So-called “hoverboards”—self-balancing, hands-free scooters—have become very popular in recent years.
Unfortunately, some hoverboards are prone to overheating, creating safety risks for users.
The danger posed by defective hoverboards is not just media hype. The Consumer Product Safety Commission (CPSC) reports at least 99 incidents of batteries in hoverboards “sparking, smoking, catching fire and/or exploding including reports of burn injuries and property damage.”
Fire Safety Policy for Hoverboards
As a result of these concerns, Princeton University has adopted a campus-wide fire safety policy for hoverboards. The policy requires that all hoverboards possessed, used, charged or stored on campus must bear the seal of an independent testing laboratory accredited by the CPSC.
Before you buy a hoverboard or bring one to campus, check for the seal of a CPSC-accredited independent testing laboratory such as UL (formerly Underwriters Laboratories, Inc.). UL recently announced an electrical system certification for hoverboards and began certifying select brands and models in May 2016.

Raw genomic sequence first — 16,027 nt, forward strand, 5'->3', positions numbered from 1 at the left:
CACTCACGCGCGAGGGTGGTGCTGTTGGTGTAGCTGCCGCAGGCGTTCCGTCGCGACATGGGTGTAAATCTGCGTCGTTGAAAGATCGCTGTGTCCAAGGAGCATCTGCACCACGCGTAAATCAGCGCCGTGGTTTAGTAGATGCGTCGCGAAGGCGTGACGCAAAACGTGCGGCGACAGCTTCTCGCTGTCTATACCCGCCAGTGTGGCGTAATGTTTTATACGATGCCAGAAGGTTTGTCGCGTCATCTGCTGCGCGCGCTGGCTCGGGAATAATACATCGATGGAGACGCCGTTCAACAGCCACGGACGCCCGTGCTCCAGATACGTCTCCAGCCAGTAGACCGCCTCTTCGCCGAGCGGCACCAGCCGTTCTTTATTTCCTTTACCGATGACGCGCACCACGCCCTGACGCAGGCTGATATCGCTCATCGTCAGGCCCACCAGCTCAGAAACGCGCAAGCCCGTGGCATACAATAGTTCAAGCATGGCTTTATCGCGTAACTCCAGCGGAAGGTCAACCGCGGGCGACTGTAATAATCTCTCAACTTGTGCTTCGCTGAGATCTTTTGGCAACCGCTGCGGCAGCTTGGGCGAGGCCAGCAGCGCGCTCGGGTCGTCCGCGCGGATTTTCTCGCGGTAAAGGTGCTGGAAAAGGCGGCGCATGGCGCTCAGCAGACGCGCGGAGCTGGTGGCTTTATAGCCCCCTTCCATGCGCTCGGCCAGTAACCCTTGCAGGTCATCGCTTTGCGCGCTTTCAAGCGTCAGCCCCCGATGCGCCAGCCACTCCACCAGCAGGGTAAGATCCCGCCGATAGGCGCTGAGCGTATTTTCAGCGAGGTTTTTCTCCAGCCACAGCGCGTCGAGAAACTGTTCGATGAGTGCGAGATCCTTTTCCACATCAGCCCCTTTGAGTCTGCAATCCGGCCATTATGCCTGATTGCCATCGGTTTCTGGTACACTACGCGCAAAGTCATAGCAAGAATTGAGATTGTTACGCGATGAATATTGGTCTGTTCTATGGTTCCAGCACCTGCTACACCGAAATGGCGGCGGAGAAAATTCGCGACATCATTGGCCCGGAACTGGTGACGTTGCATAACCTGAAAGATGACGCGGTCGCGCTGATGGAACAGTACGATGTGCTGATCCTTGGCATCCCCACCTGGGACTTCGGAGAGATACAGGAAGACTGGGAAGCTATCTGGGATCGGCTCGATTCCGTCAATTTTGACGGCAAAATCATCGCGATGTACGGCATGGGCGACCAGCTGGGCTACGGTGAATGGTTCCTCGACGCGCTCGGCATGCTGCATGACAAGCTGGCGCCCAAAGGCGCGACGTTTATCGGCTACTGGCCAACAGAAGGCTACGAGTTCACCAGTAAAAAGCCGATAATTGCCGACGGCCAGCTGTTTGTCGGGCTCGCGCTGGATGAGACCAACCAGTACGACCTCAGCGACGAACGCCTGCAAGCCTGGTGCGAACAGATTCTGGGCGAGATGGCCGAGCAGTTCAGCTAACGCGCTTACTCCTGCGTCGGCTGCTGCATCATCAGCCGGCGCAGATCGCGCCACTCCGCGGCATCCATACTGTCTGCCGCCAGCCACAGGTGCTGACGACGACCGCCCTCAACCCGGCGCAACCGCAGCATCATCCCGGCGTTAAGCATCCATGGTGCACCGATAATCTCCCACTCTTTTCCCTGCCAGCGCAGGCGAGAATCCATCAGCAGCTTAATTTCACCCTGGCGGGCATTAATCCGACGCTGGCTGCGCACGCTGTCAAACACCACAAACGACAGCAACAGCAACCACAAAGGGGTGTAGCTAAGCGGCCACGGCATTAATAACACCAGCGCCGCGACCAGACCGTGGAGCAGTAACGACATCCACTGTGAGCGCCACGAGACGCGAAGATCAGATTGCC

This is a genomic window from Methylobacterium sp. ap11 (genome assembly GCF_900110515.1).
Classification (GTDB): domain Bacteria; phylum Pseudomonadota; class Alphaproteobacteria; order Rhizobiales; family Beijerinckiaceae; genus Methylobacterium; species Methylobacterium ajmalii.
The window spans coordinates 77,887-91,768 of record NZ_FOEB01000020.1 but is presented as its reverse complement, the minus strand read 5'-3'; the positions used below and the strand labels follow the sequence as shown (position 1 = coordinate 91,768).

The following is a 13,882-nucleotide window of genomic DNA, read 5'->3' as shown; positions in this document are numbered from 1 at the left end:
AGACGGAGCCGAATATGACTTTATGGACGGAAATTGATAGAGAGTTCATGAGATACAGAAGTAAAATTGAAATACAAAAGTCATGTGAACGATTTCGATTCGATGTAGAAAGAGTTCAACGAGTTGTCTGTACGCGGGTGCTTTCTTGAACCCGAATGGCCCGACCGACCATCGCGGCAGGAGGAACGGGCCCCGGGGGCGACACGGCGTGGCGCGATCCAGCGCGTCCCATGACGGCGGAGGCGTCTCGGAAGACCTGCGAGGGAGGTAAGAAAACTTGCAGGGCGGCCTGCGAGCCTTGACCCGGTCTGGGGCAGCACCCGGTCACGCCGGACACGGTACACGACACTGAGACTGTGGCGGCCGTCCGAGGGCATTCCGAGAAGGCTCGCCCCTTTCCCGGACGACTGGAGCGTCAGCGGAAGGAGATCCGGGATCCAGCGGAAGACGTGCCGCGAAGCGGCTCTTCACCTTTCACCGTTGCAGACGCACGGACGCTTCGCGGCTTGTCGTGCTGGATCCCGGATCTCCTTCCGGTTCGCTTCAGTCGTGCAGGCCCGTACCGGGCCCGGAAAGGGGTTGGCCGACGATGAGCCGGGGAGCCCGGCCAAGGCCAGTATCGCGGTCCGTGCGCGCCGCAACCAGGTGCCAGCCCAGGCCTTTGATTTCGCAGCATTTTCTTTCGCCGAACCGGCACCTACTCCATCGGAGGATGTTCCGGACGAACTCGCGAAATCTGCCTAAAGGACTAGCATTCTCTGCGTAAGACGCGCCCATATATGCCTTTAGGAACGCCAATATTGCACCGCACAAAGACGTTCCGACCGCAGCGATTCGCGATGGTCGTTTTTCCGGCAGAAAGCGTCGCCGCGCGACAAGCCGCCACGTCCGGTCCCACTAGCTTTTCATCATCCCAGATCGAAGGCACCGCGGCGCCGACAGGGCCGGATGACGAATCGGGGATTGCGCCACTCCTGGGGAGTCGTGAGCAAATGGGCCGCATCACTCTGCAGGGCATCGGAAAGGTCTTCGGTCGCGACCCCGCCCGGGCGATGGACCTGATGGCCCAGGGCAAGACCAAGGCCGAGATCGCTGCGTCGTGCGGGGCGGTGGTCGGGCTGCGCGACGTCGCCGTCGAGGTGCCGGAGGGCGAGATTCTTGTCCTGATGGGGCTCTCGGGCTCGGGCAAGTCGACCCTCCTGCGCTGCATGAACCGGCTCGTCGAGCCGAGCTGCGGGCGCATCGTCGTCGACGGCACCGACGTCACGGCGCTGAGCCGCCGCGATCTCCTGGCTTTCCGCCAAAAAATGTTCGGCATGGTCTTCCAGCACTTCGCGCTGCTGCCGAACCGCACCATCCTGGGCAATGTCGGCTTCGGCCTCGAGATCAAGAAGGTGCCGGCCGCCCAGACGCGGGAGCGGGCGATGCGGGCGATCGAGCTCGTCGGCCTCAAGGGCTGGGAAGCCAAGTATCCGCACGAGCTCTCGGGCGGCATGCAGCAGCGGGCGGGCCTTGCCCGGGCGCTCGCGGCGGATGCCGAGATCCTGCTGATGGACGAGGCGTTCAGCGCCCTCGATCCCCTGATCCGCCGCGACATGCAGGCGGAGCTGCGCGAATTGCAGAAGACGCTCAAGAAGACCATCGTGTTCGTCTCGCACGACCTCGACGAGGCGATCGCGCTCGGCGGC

A list of CPSC accepted testing laboratories is available here.
Industrywide performance and safety standards for hoverboards are currently in development. Be sure to check the Princeton Environmental Health & Safety (EHS) website for any modifications to this policy as more safety information becomes available.
In July 2016, the CPSC announced recalls by 10 firms selling hoverboards. Read More »
Anyone owning one of these hoverboards should stop using it immediately and contact the manufacturer or retailer for a refund, repair or replacement.